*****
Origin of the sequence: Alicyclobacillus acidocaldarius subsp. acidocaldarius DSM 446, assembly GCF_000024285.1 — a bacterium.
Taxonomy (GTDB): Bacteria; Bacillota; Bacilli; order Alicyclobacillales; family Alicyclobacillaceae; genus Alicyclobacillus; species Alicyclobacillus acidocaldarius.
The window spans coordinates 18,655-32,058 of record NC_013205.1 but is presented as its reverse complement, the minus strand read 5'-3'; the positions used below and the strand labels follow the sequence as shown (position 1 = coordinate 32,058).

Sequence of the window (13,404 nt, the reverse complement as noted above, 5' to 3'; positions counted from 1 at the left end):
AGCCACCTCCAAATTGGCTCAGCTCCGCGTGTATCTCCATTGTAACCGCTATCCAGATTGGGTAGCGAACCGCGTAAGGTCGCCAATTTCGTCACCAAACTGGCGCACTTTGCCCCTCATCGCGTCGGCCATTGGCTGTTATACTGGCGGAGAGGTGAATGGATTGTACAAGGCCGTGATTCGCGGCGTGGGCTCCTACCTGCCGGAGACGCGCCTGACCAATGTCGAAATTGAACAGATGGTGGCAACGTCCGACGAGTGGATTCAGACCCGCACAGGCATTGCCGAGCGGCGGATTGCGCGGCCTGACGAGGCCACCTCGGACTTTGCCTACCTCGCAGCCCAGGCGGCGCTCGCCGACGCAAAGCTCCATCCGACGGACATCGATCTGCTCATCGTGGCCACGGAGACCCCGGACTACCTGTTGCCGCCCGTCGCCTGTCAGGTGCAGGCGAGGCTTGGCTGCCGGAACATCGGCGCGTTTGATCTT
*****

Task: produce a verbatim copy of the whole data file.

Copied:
Origin of the sequence: Alicyclobacillus acidocaldarius subsp. acidocaldarius DSM 446, assembly GCF_000024285.1 — a bacterium.
Taxonomy (GTDB): Bacteria; Bacillota; Bacilli; order Alicyclobacillales; family Alicyclobacillaceae; genus Alicyclobacillus; species Alicyclobacillus acidocaldarius.
The window spans coordinates 18,655-32,058 of record NC_013205.1 but is presented as its reverse complement, the minus strand read 5'-3'; the positions used below and the strand labels follow the sequence as shown (position 1 = coordinate 32,058).

Sequence of the window (13,404 nt, the reverse complement as noted above, 5' to 3'; positions counted from 1 at the left end):
AGCCACCTCCAAATTGGCTCAGCTCCGCGTGTATCTCCATTGTAACCGCTATCCAGATTGGGTAGCGAACCGCGTAAGGTCGCCAATTTCGTCACCAAACTGGCGCACTTTGCCCCTCATCGCGTCGGCCATTGGCTGTTATACTGGCGGAGAGGTGAATGGATTGTACAAGGCCGTGATTCGCGGCGTGGGCTCCTACCTGCCGGAGACGCGCCTGACCAATGTCGAAATTGAACAGATGGTGGCAACGTCCGACGAGTGGATTCAGACCCGCACAGGCATTGCCGAGCGGCGGATTGCGCGGCCTGACGAGGCCACCTCGGACTTTGCCTACCTCGCAGCCCAGGCGGCGCTCGCCGACGCAAAGCTCCATCCGACGGACATCGATCTGCTCATCGTGGCCACGGAGACCCCGGACTACCTGTTGCCGCCCGTCGCCTGTCAGGTGCAGGCGAGGCTTGGCTGCCGGAACATCGGCGCGTTTGATCTT